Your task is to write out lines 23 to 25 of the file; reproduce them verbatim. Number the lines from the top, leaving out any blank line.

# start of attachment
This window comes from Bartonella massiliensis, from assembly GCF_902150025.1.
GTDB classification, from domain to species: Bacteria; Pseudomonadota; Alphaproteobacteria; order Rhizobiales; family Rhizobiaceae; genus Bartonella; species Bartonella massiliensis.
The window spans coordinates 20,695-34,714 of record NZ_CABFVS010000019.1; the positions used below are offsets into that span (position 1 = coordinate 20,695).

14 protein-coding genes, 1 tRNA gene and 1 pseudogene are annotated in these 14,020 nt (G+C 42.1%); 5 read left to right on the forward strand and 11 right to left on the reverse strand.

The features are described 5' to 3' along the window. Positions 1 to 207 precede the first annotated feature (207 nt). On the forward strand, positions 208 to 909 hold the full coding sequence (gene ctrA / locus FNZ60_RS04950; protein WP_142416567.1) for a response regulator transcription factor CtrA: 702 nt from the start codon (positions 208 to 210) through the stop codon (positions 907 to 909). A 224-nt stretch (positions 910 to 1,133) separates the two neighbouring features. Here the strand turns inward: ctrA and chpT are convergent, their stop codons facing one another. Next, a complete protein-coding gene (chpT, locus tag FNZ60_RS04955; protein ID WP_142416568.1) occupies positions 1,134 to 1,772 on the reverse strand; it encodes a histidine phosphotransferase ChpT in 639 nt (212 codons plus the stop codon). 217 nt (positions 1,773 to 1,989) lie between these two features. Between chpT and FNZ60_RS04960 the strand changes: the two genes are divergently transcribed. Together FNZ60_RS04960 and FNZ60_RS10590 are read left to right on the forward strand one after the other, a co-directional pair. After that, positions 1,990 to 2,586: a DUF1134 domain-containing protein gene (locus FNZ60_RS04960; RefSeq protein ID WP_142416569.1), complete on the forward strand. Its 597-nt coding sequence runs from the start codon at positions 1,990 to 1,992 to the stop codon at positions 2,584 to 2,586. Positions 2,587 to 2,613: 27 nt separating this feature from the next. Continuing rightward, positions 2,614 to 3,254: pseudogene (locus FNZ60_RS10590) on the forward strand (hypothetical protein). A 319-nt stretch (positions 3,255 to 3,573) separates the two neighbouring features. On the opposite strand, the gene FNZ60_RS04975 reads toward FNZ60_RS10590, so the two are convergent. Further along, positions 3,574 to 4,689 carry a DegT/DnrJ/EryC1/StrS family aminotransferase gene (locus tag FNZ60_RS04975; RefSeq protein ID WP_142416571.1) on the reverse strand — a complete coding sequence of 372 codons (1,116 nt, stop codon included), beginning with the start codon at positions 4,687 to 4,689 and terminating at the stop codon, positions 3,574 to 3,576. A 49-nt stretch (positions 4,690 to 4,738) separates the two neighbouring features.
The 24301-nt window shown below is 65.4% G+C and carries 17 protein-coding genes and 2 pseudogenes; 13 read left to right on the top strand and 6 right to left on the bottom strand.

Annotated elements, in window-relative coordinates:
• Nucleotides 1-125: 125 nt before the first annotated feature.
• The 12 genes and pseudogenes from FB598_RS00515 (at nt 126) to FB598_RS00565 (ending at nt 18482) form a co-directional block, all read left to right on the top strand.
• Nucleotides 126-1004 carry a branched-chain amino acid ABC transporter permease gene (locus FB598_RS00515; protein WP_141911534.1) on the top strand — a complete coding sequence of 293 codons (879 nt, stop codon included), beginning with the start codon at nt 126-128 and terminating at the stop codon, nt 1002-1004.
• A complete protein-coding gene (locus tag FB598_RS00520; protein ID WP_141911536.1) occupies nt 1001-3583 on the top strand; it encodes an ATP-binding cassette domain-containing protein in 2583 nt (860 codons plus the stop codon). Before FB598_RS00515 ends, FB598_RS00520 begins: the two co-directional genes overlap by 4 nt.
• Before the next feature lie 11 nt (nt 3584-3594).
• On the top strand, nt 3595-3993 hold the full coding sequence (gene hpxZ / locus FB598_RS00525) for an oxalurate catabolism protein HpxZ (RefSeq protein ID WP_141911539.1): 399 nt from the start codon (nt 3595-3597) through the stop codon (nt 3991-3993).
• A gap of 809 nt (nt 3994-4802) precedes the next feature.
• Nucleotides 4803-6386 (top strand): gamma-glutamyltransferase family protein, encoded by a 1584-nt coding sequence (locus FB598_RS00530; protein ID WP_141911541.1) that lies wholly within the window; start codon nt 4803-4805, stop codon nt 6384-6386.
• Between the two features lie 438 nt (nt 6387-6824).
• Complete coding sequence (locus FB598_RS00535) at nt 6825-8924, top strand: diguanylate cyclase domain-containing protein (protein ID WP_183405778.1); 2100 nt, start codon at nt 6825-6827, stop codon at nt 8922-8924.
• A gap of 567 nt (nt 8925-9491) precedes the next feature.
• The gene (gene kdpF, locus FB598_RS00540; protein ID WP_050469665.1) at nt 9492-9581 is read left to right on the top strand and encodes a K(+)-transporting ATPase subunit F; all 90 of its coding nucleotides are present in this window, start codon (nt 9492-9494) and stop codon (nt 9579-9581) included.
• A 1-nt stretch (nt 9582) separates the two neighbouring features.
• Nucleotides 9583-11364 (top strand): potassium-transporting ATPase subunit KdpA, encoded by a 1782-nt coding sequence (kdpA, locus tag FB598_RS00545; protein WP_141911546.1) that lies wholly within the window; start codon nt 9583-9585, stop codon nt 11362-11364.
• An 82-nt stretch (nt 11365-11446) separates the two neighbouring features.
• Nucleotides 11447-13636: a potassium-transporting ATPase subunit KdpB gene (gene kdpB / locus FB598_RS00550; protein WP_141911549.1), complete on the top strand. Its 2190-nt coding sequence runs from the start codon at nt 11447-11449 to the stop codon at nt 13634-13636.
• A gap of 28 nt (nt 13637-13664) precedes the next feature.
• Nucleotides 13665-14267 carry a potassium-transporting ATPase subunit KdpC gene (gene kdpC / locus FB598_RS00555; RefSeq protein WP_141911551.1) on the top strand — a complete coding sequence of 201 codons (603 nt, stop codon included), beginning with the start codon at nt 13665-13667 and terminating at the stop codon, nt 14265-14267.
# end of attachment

• Nucleotides 11447-13636: a potassium-transporting ATPase subunit KdpB gene (gene kdpB / locus FB598_RS00550; protein WP_141911549.1), complete on the top strand. Its 2190-nt coding sequence runs from the start codon at nt 11447-11449 to the stop codon at nt 13634-13636.
• A gap of 28 nt (nt 13637-13664) precedes the next feature.
• Nucleotides 13665-14267 carry a potassium-transporting ATPase subunit KdpC gene (gene kdpC / locus FB598_RS00555; RefSeq protein WP_141911551.1) on the top strand — a complete coding sequence of 201 codons (603 nt, stop codon included), beginning with the start codon at nt 13665-13667 and terminating at the stop codon, nt 14265-14267.